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IC professors use virtual reality technology in classes

IC professors use virtual reality technology in classes

Virtual Reality (VR) technology at Ithaca College allows students of all learning styles to understand course concepts in a 3D environment, making them stronger learners and better career candidates.

IC immersive It is a college program that gives students and professors access to virtual reality devices. The program is a branch of the Creative Technology Center (CCT), which also operates an educational lab and a digital story lab And Makerpace hosts workshops in various skills including welding, digital design, and cryptocurrency. Through IC Immersive, students can check out VR equipment to play games and professors can partner with the software to integrate VR into their courses. VR Technique It consists of headphones that connect with digital software that allows users to enter an immersive 3D environment that they can walk around and interact with, similar to the real world.

Becky Lane, Associate Director of Learning and Creative Technologies, said IC Immersive has previously partnered with tutoring classes that allowed students to enter the VR space and practice tutoring classes. One art history class also used virtual reality to display the murals in their actual settings.

We invited some of the [education] The students came back to talk about their experiences and were really excited about having the knowledge to bring into their classroom,” Lin said. “Knowing that they understand how this technology works automatically puts them on a different level when they are trying to get a job.”

to me EdScoopsurvey 2018 by Internet 2 350 universities showed that 27% have active virtual reality programs, while 53% have plans to start virtual reality programs by 2021.

Now, IC Immersive is in partnership with Eber Beck and Sanghee Moon who are assistant professors in the Department of Physical Therapy and designed the Neuroscience course with the VR Lab.

Lin said who – which In the fall of 2021, Beck was studying remotely from Brazil and used virtual reality to teach virtual anatomy on the college campus.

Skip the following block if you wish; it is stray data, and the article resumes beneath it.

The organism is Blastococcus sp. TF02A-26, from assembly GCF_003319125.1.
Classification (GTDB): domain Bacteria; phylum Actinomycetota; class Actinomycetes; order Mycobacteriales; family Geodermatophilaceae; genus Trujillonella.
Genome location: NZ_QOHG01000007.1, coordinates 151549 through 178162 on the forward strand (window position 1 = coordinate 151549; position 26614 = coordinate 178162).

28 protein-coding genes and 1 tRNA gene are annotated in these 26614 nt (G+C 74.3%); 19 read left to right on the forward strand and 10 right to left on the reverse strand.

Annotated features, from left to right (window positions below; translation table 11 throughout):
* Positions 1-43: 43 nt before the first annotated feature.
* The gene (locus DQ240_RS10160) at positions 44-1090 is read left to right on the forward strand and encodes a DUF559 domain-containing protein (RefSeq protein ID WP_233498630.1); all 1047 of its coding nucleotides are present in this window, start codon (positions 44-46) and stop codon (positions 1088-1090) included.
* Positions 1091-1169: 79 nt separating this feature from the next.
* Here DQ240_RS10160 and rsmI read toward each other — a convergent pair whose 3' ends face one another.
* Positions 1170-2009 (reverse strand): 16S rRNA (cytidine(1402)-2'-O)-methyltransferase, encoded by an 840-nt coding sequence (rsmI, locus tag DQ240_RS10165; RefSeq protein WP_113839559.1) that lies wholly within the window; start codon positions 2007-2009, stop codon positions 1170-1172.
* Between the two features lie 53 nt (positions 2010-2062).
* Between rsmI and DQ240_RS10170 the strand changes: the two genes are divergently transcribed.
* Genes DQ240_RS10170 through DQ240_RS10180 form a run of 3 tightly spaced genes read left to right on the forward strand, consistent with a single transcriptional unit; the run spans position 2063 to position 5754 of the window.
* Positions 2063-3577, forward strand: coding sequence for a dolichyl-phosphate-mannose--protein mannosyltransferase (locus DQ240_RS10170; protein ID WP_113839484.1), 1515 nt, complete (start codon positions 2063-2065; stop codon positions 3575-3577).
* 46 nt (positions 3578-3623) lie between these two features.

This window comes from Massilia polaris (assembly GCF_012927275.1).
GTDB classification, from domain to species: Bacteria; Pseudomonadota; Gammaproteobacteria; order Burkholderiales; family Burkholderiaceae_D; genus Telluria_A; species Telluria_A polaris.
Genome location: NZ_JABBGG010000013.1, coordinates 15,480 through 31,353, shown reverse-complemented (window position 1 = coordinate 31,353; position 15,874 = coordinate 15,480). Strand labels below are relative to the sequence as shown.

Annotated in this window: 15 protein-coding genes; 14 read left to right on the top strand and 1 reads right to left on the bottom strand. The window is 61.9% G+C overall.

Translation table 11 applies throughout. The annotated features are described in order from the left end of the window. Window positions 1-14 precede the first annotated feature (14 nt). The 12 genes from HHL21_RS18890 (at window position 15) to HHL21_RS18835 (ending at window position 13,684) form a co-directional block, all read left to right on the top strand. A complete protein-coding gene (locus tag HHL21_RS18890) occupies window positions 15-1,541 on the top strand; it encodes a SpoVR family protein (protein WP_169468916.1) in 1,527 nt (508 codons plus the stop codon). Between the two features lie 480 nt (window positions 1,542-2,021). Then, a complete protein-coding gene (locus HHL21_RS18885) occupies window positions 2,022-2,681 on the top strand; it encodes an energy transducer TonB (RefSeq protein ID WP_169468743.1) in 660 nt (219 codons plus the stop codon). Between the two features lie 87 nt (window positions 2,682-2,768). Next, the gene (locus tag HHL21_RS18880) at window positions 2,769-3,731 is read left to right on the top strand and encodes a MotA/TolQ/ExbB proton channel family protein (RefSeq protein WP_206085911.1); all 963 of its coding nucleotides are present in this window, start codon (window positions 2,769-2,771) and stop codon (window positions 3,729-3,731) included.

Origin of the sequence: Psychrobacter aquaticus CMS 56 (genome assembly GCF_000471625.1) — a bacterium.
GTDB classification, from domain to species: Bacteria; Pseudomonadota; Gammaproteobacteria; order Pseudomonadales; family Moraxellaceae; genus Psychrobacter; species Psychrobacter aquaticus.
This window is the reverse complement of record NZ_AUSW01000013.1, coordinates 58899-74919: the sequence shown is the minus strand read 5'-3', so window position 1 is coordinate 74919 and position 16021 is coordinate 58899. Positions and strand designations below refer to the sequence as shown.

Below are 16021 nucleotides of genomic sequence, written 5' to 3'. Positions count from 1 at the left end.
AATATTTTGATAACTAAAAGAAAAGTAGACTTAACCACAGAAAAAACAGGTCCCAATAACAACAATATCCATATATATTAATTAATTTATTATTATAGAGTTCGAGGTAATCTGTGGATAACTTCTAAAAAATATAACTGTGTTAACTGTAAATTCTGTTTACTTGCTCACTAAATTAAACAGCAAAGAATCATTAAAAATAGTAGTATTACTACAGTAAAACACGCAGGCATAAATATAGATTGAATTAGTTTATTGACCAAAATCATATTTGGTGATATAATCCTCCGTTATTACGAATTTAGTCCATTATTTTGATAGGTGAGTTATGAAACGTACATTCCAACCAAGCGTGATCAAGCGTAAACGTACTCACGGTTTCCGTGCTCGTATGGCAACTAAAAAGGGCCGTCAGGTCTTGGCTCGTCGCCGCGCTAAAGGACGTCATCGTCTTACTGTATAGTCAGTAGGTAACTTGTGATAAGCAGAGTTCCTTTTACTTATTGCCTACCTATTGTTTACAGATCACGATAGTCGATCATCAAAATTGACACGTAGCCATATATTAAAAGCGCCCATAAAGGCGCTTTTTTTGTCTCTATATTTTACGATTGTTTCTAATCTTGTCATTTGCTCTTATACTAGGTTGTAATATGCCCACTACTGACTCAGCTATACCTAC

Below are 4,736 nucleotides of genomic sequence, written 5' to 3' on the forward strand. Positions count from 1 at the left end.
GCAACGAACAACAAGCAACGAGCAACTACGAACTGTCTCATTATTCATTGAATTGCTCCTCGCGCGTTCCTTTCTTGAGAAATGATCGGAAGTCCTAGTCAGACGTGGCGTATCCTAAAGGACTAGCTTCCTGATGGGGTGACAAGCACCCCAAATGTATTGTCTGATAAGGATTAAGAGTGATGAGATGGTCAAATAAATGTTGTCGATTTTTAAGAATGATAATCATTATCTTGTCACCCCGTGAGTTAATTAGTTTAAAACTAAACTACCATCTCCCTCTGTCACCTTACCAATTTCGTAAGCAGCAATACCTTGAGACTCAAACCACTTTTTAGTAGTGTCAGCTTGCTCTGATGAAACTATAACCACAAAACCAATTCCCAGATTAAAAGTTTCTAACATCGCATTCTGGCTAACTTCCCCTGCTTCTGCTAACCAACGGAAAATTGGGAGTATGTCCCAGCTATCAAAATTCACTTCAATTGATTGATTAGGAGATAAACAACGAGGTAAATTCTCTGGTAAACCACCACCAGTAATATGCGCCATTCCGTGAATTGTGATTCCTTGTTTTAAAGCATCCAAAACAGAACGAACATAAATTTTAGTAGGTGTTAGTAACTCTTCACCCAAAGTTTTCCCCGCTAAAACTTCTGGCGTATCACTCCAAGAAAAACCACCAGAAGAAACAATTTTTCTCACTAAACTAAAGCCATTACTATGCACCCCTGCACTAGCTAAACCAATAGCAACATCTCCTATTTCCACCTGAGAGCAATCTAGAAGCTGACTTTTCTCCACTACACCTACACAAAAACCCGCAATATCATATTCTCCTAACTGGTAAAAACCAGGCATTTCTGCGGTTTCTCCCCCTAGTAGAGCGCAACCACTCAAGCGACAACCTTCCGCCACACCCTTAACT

“It’s been really cool because you’re in this lab, and you can just dissect different parts of the brain, and hold them, and look at them, and put them back in and have him talk you through everything,” Lynn said.

Beck said the idea of ​​the lesson was to teach something the students had experienced in a new way.

“It’s really hard to see the structures deep inside the brain,” Moon said. “That’s why we see some benefits from this virtual reality, because we can actually show these tiny little structures.”

Moon said virtual reality technology also helps tactile learners process course content and is a good complement to seeing slices of the real human brain.

according to study Published in the Journal of Education in Science, Environment, and Health, teachers who have used virtual reality in their STEM classrooms found that it kept students interested and motivated, inspired creativity, supported individual learning, and helped students understand complex ideas.

Senior junior physical therapist Caroline Langer participated in the anatomy lab in the fall of 2021. She said the lab made evaluations on the material easier.

“It was helpful to put [the structures] in three-dimensional space so that it is likely to be reproduced in two-dimensional space“It was easier to visualize the dimensional space,” Langer said. “I’m a great visual learner and a lot of my classmates are too, so I think it’s been helpful for a lot of people.”

Langer said she can see future applications of virtual reality in her studyAnd And in some parts of the world, virtual reality is already being used in physical therapy, so it was interesting to learn about the technology as it emerged.

to me iMotions, a platform for human behavior research, is researching virtual reality physical therapy as a way to make the experience more engaging, interesting and personalized to the patient. In virtual reality, physical therapy can also be improved by using sensors to track changes in a patient’s movement or other injury-related functions.

Senior Wren Andujar is a Creative Technology Specialist at CCT. They said they can see a lot of ways in which virtual reality can be useful for different types of learners, especially neurotypical people.

“Physically being there and participating Instead of just talking to the professorThis would help students certainly that they need to be directly involved in what they are learning and help them achieve the same amount of success that any other student can achieve only by their own means,Andugar said.

Moon said the professors plan to continue the VR anatomy program in fall 2022. They are working on reviewing the experiment, fixing any issues, and possibly expanding the program to teach more anatomical structures and more students at once.

Lynn said she’s looking forward to drawing more attention to IC Immersive and getting VR into more courses in ways that will add to students’ learning experiences.

“With some creative thinking, we can find a way to use it [VR] Lynn said. “I think this is the keyYou don’t want to use it just because you can.”

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